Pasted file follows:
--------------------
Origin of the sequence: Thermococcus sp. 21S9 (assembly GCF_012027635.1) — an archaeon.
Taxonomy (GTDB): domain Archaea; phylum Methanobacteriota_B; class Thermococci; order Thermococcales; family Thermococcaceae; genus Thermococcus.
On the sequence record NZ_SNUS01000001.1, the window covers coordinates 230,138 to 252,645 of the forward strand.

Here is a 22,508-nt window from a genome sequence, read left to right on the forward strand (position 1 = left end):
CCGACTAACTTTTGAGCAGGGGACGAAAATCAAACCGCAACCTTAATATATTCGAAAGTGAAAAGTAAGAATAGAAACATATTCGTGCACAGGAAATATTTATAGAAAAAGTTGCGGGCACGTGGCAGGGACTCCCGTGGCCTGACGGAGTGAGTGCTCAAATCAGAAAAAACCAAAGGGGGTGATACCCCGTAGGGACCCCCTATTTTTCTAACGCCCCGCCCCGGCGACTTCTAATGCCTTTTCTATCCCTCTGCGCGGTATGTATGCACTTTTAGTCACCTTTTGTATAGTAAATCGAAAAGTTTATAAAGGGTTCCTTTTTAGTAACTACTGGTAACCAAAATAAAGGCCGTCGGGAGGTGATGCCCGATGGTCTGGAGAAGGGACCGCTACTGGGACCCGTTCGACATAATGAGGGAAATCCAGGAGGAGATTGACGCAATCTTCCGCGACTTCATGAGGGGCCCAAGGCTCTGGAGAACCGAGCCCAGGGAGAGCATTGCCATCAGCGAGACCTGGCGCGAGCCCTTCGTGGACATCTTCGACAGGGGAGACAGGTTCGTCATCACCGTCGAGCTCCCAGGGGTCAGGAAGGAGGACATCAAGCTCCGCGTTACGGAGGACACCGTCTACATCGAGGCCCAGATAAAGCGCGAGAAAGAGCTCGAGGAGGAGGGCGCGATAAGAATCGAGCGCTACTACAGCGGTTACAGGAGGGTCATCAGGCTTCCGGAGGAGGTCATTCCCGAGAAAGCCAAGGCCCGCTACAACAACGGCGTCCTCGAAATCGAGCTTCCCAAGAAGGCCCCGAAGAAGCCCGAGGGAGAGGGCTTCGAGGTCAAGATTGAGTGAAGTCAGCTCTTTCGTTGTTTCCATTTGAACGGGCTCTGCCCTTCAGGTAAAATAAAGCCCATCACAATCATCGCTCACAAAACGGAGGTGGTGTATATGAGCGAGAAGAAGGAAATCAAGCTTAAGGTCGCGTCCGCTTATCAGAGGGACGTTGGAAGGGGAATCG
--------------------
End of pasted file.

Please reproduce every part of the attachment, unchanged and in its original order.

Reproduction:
Origin of the sequence: Thermococcus sp. 21S9 (assembly GCF_012027635.1) — an archaeon.
Taxonomy (GTDB): domain Archaea; phylum Methanobacteriota_B; class Thermococci; order Thermococcales; family Thermococcaceae; genus Thermococcus.
On the sequence record NZ_SNUS01000001.1, the window covers coordinates 230,138 to 252,645 of the forward strand.

Here is a 22,508-nt window from a genome sequence, read left to right on the forward strand (position 1 = left end):
CCGACTAACTTTTGAGCAGGGGACGAAAATCAAACCGCAACCTTAATATATTCGAAAGTGAAAAGTAAGAATAGAAACATATTCGTGCACAGGAAATATTTATAGAAAAAGTTGCGGGCACGTGGCAGGGACTCCCGTGGCCTGACGGAGTGAGTGCTCAAATCAGAAAAAACCAAAGGGGGTGATACCCCGTAGGGACCCCCTATTTTTCTAACGCCCCGCCCCGGCGACTTCTAATGCCTTTTCTATCCCTCTGCGCGGTATGTATGCACTTTTAGTCACCTTTTGTATAGTAAATCGAAAAGTTTATAAAGGGTTCCTTTTTAGTAACTACTGGTAACCAAAATAAAGGCCGTCGGGAGGTGATGCCCGATGGTCTGGAGAAGGGACCGCTACTGGGACCCGTTCGACATAATGAGGGAAATCCAGGAGGAGATTGACGCAATCTTCCGCGACTTCATGAGGGGCCCAAGGCTCTGGAGAACCGAGCCCAGGGAGAGCATTGCCATCAGCGAGACCTGGCGCGAGCCCTTCGTGGACATCTTCGACAGGGGAGACAGGTTCGTCATCACCGTCGAGCTCCCAGGGGTCAGGAAGGAGGACATCAAGCTCCGCGTTACGGAGGACACCGTCTACATCGAGGCCCAGATAAAGCGCGAGAAAGAGCTCGAGGAGGAGGGCGCGATAAGAATCGAGCGCTACTACAGCGGTTACAGGAGGGTCATCAGGCTTCCGGAGGAGGTCATTCCCGAGAAAGCCAAGGCCCGCTACAACAACGGCGTCCTCGAAATCGAGCTTCCCAAGAAGGCCCCGAAGAAGCCCGAGGGAGAGGGCTTCGAGGTCAAGATTGAGTGAAGTCAGCTCTTTCGTTGTTTCCATTTGAACGGGCTCTGCCCTTCAGGTAAAATAAAGCCCATCACAATCATCGCTCACAAAACGGAGGTGGTGTATATGAGCGAGAAGAAGGAAATCAAGCTTAAGGTCGCGTCCGCTTATCAGAGGGACGTTGGAAGGGGAATCG